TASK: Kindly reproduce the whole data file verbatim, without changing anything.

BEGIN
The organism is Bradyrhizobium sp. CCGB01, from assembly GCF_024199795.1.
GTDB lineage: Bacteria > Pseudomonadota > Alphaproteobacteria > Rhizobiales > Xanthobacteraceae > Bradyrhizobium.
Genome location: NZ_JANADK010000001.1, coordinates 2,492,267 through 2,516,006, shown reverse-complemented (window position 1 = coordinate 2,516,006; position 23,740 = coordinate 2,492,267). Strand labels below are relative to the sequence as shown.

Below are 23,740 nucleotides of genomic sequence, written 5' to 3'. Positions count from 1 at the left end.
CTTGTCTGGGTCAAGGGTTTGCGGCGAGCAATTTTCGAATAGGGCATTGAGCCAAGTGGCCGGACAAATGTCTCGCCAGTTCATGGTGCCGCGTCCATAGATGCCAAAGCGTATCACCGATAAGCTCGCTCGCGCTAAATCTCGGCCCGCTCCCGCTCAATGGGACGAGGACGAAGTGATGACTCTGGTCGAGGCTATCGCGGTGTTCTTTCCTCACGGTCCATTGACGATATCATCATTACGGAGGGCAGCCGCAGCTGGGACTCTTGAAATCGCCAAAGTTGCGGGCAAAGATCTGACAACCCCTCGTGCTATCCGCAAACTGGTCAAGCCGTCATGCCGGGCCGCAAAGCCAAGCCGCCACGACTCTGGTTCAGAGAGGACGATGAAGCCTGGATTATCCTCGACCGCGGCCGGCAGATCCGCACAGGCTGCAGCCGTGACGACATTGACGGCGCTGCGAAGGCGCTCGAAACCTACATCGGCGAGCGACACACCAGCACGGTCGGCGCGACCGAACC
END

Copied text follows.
The organism is Bradyrhizobium sp. CCGB01, from assembly GCF_024199795.1.
GTDB lineage: Bacteria > Pseudomonadota > Alphaproteobacteria > Rhizobiales > Xanthobacteraceae > Bradyrhizobium.
Genome location: NZ_JANADK010000001.1, coordinates 2,492,267 through 2,516,006, shown reverse-complemented (window position 1 = coordinate 2,516,006; position 23,740 = coordinate 2,492,267). Strand labels below are relative to the sequence as shown.

Below are 23,740 nucleotides of genomic sequence, written 5' to 3'. Positions count from 1 at the left end.
CTTGTCTGGGTCAAGGGTTTGCGGCGAGCAATTTTCGAATAGGGCATTGAGCCAAGTGGCCGGACAAATGTCTCGCCAGTTCATGGTGCCGCGTCCATAGATGCCAAAGCGTATCACCGATAAGCTCGCTCGCGCTAAATCTCGGCCCGCTCCCGCTCAATGGGACGAGGACGAAGTGATGACTCTGGTCGAGGCTATCGCGGTGTTCTTTCCTCACGGTCCATTGACGATATCATCATTACGGAGGGCAGCCGCAGCTGGGACTCTTGAAATCGCCAAAGTTGCGGGCAAAGATCTGACAACCCCTCGTGCTATCCGCAAACTGGTCAAGCCGTCATGCCGGGCCGCAAAGCCAAGCCGCCACGACTCTGGTTCAGAGAGGACGATGAAGCCTGGATTATCCTCGACCGCGGCCGGCAGATCCGCACAGGCTGCAGCCGTGACGACATTGACGGCGCTGCGAAGGCGCTCGAAACCTACATCGGCGAGCGACACACCAGCACGGTCGGCGCGACCGAACC